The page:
Sixty profs. protest Israeli speakers
Over 60 professors signed a statement regarding the Israel Inspires event speakers as having right wing views and perhaps presenting only one political view regarding Israel.
In the statement, Uri Eisenzweig, a University French and comparative literature professor, said the faculty who signed wished to "express grave concern [that] contributes to our growing unease to the role [Rutgers] Hillel has recently come to play in the promotion of the extreme right on campus."0
"Hillel should not support any particular view when dealing with Israel," he said.
In a phone interview yesterday, Eisenzweig said he is Israeli and a Zionist, but the main reason for the initiation of the statement is because he feels Hillel almost exclusively promoted right-wing Israeli policy.
Hillel, however, has a different point of view.
Andrew Getraer, Hillel's executive director, said the organization has no right-wing agenda, and in the past, it has hosted events with groups like Seeds of Peace, which brings together Arab and Israeli young adults.
The only thing Hillel does advocate, Getraer said, is "the right of Israel to exist in safe and secure boundaries."
He said students designed the list of speakers. One speaker David Harris is the executive director of the American Jewish Committee. The committee, Getraer said, advances democracy and pluralism. Other speakers include Myron Aronoff, a University political science, Jewish studies and anthropology professor, who Getraer said, does not follow a right-wing ideology and June Walker, president of Hadassah, the largest Jewish organization in America, which supports hospitals in Israel and hospitals and schools worldwide.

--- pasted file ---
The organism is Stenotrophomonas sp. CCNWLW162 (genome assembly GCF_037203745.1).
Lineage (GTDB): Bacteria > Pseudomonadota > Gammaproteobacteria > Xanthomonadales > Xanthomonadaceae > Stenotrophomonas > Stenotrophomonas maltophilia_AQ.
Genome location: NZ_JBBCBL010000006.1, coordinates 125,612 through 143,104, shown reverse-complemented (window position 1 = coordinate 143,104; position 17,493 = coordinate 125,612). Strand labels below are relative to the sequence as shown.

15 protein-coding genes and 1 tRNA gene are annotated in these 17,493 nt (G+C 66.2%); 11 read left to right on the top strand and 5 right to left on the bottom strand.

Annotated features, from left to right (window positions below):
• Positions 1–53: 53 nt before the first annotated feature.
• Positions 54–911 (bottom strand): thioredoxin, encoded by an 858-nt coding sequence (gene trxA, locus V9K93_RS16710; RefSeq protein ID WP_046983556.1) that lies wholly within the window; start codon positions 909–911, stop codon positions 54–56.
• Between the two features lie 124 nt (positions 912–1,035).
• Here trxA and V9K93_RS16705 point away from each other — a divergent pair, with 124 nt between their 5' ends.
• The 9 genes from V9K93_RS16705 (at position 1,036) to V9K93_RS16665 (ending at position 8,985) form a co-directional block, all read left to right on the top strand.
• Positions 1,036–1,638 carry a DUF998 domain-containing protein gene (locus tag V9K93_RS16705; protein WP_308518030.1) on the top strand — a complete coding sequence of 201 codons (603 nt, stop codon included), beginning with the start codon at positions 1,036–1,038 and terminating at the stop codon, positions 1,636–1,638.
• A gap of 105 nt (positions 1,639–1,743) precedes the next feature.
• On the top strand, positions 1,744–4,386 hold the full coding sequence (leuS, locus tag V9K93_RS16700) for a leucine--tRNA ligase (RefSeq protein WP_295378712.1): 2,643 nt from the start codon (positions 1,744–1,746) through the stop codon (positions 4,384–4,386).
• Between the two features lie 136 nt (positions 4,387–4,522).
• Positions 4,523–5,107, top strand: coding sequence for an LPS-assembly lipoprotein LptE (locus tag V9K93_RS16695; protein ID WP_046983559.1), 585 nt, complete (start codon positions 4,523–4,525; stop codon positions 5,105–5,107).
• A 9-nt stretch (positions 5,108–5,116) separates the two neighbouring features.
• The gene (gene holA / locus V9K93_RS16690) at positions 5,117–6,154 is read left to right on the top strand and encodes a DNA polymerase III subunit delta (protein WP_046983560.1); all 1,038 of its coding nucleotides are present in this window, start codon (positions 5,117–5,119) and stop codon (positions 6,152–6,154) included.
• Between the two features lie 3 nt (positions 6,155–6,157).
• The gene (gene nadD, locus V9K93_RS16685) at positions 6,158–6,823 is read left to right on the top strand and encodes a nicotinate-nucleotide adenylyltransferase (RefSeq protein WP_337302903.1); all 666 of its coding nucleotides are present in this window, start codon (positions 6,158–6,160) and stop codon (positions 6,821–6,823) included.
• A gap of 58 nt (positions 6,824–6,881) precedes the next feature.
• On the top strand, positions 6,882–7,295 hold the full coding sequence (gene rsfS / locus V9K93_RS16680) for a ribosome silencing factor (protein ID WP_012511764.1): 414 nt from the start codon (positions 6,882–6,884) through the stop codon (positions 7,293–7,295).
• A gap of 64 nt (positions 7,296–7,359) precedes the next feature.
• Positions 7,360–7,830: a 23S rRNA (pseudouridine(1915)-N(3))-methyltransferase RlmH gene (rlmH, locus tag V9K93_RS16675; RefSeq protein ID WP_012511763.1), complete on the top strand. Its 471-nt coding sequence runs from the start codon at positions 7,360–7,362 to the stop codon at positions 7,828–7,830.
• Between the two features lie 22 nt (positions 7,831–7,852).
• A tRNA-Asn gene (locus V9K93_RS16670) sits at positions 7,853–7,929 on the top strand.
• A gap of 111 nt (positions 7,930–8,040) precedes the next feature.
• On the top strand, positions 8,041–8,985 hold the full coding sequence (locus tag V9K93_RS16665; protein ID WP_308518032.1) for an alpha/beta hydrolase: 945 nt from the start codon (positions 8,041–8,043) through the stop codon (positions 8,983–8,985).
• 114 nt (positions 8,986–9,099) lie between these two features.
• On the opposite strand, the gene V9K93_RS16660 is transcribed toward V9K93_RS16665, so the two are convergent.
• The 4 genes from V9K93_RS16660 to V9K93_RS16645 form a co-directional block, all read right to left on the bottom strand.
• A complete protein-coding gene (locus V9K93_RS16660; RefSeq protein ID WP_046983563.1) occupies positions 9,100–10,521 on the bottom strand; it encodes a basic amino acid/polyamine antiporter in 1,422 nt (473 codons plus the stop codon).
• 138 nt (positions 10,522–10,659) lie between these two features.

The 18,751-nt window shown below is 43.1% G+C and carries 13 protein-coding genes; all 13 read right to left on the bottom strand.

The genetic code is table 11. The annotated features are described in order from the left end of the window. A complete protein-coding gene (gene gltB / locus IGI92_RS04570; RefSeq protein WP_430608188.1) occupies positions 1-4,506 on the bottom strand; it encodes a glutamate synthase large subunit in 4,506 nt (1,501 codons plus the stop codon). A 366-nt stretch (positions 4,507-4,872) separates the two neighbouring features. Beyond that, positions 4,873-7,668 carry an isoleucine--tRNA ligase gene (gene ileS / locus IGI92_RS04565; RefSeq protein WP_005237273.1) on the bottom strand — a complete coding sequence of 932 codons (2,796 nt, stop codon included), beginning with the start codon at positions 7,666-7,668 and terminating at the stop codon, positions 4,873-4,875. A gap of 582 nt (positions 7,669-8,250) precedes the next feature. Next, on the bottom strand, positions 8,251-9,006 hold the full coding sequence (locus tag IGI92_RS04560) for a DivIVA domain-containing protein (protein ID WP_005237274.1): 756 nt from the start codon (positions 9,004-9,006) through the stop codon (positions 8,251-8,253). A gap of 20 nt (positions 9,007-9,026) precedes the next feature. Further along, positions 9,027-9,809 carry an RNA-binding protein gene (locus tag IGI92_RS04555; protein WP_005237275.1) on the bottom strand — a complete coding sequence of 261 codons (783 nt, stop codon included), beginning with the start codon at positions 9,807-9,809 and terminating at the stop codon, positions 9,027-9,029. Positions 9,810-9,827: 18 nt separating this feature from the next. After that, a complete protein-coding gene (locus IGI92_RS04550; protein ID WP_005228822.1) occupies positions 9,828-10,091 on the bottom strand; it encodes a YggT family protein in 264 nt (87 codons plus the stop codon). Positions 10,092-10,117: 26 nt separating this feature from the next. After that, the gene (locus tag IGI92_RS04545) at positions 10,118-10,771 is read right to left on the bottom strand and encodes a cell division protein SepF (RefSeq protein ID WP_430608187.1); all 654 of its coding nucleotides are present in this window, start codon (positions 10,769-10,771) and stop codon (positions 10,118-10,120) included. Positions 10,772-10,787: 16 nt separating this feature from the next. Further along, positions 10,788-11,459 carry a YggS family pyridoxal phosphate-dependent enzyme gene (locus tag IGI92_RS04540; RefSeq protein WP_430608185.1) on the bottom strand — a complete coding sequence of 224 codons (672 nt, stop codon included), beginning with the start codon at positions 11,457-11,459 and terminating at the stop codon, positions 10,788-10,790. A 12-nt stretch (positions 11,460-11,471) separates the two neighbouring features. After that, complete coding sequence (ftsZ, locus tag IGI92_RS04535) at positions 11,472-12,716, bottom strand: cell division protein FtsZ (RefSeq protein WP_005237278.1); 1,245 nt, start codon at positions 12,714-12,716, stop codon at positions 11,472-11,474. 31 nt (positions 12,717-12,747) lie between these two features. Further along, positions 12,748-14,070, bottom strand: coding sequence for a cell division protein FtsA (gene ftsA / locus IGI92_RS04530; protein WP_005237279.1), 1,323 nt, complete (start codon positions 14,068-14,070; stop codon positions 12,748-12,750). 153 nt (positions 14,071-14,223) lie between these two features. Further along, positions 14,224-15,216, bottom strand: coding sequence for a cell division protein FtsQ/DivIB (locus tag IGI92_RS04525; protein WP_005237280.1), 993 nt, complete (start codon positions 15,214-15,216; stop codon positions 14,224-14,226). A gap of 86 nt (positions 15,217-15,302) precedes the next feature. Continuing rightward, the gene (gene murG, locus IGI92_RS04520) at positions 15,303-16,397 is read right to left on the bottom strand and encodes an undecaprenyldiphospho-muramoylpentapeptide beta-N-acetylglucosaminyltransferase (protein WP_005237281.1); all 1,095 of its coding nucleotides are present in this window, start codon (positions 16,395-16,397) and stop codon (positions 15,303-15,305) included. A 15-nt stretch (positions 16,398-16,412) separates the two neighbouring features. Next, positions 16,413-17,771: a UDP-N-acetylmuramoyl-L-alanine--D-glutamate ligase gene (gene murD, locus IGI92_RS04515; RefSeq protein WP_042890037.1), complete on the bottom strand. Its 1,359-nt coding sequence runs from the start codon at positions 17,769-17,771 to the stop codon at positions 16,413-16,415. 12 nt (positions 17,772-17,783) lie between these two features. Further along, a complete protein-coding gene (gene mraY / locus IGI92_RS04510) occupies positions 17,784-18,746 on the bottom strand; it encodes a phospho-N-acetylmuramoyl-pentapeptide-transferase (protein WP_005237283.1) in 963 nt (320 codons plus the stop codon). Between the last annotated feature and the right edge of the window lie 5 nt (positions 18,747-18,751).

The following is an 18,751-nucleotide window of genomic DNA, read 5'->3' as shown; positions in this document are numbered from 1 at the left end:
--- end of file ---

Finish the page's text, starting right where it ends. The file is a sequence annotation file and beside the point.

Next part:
The weekend-long event will also hold breakout sessions for individuals to learn more about Israel. They will not just learn about politics but about the environment and the culture of the state and organizations such as the Coalition on Environment and Jewish Life as well.
Getraer also questioned why there is a faculty statement concerning the Israel Inspires event and no statement from the faculty regarding other groups and organizations that hold other events.
But University history Professor Norman Markowitz, who signed the statement, said those who disagree with the list of speakers should be heard. He posed this analogy: "If there was an America Inspires event in France, and only right-wing speakers attended the event, then people might get an idea that all Americans are conservatives," which Markowitz said is simply not true. He said there are many American Jews who support Israel but may not support right-wing views.